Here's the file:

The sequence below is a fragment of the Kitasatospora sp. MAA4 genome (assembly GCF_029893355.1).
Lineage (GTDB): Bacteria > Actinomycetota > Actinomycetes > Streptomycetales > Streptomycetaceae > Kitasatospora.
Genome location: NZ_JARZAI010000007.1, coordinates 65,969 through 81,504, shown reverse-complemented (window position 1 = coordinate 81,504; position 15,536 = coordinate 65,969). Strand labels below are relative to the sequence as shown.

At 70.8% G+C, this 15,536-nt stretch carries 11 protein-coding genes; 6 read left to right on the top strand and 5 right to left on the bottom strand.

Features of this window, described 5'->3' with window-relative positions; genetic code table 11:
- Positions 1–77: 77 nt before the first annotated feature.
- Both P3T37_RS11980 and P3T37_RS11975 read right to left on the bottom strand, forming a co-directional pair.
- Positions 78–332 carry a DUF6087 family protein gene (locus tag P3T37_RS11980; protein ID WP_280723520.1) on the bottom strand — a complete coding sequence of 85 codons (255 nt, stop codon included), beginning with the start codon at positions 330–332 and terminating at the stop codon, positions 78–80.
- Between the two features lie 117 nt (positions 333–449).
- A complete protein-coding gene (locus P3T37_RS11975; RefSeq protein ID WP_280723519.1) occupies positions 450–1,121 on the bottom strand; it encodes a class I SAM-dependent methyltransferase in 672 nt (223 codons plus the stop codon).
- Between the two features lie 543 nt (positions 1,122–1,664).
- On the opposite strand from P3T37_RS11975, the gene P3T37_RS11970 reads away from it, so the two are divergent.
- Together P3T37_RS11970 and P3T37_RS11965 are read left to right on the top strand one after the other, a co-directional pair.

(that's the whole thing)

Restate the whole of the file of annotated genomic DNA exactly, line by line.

The sequence below is a fragment of the Kitasatospora sp. MAA4 genome (assembly GCF_029893355.1).
Lineage (GTDB): Bacteria > Actinomycetota > Actinomycetes > Streptomycetales > Streptomycetaceae > Kitasatospora.
Genome location: NZ_JARZAI010000007.1, coordinates 65,969 through 81,504, shown reverse-complemented (window position 1 = coordinate 81,504; position 15,536 = coordinate 65,969). Strand labels below are relative to the sequence as shown.

At 70.8% G+C, this 15,536-nt stretch carries 11 protein-coding genes; 6 read left to right on the top strand and 5 right to left on the bottom strand.

Features of this window, described 5'->3' with window-relative positions; genetic code table 11:
- Positions 1–77: 77 nt before the first annotated feature.
- Both P3T37_RS11980 and P3T37_RS11975 read right to left on the bottom strand, forming a co-directional pair.
- Positions 78–332 carry a DUF6087 family protein gene (locus tag P3T37_RS11980; protein ID WP_280723520.1) on the bottom strand — a complete coding sequence of 85 codons (255 nt, stop codon included), beginning with the start codon at positions 330–332 and terminating at the stop codon, positions 78–80.
- Between the two features lie 117 nt (positions 333–449).
- A complete protein-coding gene (locus P3T37_RS11975; RefSeq protein ID WP_280723519.1) occupies positions 450–1,121 on the bottom strand; it encodes a class I SAM-dependent methyltransferase in 672 nt (223 codons plus the stop codon).
- Between the two features lie 543 nt (positions 1,122–1,664).
- On the opposite strand from P3T37_RS11975, the gene P3T37_RS11970 reads away from it, so the two are divergent.
- Together P3T37_RS11970 and P3T37_RS11965 are read left to right on the top strand one after the other, a co-directional pair.